About Me

Name: Adam Bernard
Home: Fairfield, Connecticut, United States
About Me: Entertainment journalist with 20 years of experience. Supporter of indie music. Lover of day baseball, and B-movies. Part time ninja. Kicked cancer’s ass. My memoir, ChemBro, is out now!
See my complete profile

Hot Features

What Do You Do When an Artist You Love is Revealed to be a Dirtbag?

The Future of Live Music – Why I Feel There's Reason to be Excited

From Brooklyn to Anchorage – How Half of an NYC Indie Band Ended Up in Alaska

Tales From The Crates
The Story of MC Skat Kat

Subscribe to the
Weekly Email

Tonight Alive Reaches A New Level, Rocks With A Superhero
Wednesday, April 09, 2014

For Australian pop punk outfit Tonight Alive, who have been together since 2008, the past three years have been a non-stop whirlwind. It’s a whirlwind they’re still in, and it’s one they’re enjoying greatly.

With two albums released in the US during that time (What Are You So Scared Of?, The Other Side), numerous tours, and an embracing of the punk side of pop punk, Tonight Alive have carved out a place for themselves as one of the preeminent rock bands in the world today.

Currently on tour with Taking Back Sunday and The Used, and with a song on the upcoming Spiderman 2 soundtrack, Tonight Alive are primed to not just take the next step in their career, but to take a gigantic leap into “household name” territory.

In-between shows on their current tour, I caught up with Tonight Alive singer Jenna McDougall to find out more about the incredible ride the band has been on, and their ongoing message of self-empowerment, and personal strength.

Adam Bernard: You are currently on tour. It seems like you are always on tour.

Jenna McDougall: 95% of the year. {laughs}

Adam Bernard: I’ve read that some artists, after touring for years on end, don’t know what to do with themselves when they’re at home. Do you have that problem?

Jenna McDougall: Yeah, that’s so true. You get into this routine and sort of adapt to a completely contrasting lifestyle to what it’s like at home, and you get into a groove with it, and it becomes normal, and it becomes the reality, so every time you go home it’s funny, because it’s like a holiday to be home. You almost just don’t know what to do with all the time. We just had a great summer break. We had two months at home. It was an opportunity to rejuvenate, and kind of refresh, and reset for the upcoming year. At the same time we were quite productive. We wrote towards the new record. It’s different every time.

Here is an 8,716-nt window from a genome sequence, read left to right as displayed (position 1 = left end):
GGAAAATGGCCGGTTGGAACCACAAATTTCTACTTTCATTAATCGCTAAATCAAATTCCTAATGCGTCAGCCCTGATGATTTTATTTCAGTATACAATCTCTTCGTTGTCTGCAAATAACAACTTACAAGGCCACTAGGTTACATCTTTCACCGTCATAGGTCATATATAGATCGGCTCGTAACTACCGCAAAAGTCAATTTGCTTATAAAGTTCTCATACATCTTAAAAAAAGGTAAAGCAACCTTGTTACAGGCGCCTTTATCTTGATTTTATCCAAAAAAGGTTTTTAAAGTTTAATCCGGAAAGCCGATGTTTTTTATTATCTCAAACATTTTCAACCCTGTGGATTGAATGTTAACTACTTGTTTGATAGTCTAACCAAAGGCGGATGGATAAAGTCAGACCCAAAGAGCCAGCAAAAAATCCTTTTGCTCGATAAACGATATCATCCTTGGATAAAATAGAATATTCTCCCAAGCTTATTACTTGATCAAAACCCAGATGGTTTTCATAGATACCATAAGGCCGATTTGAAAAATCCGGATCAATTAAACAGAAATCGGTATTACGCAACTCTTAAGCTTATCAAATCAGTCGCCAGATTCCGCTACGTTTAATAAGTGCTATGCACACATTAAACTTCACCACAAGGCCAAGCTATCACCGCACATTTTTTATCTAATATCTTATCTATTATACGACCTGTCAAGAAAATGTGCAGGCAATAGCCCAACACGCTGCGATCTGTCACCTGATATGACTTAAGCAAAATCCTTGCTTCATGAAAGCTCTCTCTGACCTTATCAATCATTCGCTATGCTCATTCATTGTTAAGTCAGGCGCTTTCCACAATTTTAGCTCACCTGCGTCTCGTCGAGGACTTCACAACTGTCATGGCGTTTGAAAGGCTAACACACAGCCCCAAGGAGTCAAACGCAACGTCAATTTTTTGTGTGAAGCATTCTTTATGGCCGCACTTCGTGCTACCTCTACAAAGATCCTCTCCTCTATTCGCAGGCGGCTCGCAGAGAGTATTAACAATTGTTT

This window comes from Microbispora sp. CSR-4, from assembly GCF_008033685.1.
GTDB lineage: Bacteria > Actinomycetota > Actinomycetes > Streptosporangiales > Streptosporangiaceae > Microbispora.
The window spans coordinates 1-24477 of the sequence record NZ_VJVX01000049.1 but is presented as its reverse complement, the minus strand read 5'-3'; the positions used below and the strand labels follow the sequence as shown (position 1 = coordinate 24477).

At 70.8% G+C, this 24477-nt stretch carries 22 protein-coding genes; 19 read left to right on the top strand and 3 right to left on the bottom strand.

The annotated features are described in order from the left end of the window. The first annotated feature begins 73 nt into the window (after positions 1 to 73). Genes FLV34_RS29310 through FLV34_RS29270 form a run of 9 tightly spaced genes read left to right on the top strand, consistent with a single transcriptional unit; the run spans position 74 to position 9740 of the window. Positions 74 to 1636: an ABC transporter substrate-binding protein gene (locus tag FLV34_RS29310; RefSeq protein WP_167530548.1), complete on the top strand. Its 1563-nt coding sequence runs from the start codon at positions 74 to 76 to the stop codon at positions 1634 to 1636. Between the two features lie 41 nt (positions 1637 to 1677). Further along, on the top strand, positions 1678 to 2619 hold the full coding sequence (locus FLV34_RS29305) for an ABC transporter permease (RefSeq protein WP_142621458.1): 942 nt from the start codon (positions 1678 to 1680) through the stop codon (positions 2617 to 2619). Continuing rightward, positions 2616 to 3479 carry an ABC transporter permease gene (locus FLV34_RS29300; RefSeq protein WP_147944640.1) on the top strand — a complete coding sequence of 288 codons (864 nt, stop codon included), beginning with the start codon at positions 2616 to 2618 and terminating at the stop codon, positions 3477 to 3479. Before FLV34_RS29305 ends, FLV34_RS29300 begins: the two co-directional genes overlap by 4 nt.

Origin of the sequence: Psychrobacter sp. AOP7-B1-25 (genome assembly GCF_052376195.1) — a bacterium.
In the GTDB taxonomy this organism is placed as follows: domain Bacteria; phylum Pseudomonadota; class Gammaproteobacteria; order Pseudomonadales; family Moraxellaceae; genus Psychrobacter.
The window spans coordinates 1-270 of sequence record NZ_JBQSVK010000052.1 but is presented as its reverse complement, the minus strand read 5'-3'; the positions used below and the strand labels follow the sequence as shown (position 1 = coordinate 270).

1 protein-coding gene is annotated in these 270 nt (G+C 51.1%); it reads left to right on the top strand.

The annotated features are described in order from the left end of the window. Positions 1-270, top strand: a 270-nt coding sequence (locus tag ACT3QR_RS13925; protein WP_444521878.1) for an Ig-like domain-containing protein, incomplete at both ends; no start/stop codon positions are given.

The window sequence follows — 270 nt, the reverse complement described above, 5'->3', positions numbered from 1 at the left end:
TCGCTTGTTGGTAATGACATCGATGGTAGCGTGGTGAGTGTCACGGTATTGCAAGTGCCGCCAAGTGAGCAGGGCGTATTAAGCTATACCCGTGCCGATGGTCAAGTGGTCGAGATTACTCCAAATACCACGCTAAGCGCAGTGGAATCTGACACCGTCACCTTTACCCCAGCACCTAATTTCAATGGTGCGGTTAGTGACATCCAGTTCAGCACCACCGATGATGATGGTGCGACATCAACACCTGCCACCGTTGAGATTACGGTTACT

Adam Bernard: You said that being at home is like a holiday. Do you end up finding joy in some of the things that people who don’t tour for a living kind of hate, like grocery shopping, and doing the laundry?

Jenna McDougall: Exactly. That’s dead on. Every time I go home I love going for a really good grocery shop and getting all the fresh produce, and hanging out with my mom, and walking my dog, and even hanging out the washing because I live in Sydney and it’s always beautiful weather, so it’s like my garden is really green, and the sun’s out, and it’s just perfect. You take a lot of joy in really really simple things when you don’t get to do them every day.

Adam Bernard: Tell me about something you take with you to remind you of home while you’re on tour.

Jenna McDougall: I’m quite a sentimental person, but I actually don’t have something that does that for me. I guess just little things, like the moisturizer that I use would be just like my mom’s, or I always bring body wash from home so I still smell like home {laughs}. Just little things like that. There’s not necessarily like an object, or something.

Adam Bernard: There is a smell of home?

Jenna McDougall: Yeah, definitely. A while back my mom was actually sending with me fabric softener that she uses. It’s funny. It sounds so lame. Every time we would do washing, which was probably every 7-10 days, I would be using this stuff that my mom sent with me and it just smelled exactly like my bed sheets at home. I sound like such a baby talking about it right now! {laughs}

Adam Bernard: Nah, you’re all good. Changing topics, your latest album, The Other Side, came out last year, and did really well. Now you have a song, titled “The Edge,” on a fairly prominent movie soundtrack. How’d you land on the Spiderman 2 soundtrack?

Jenna McDougall: Spiderman is a Sony Pictures movie and we are signed to Sony in Australia, and worldwide, including America. We were on tour last year for The Other Side, and we were actually in America when I got a phone call from someone back home at Sony Australia saying Sony Pictures are looking for a song for the Spiderman 2 soundtrack, and what their kind of guidelines for what they’re looking for was a female fronted rock band, dark, driving music, and not a ballad. It just kind of fit our description perfectly. That must have been in November of last year, so when we got home we got a little bit of the background on the synopsis of the movie, and we kind of wrote it from there. It took a few weeks to come together, but it was quite a natural progression with that song. It was really nice to write with a storyline in mind rather than from personal experience because it’s kind of less... you’re less connected to it, so I guess you can get into a character a little bit more than usual, which is really fun.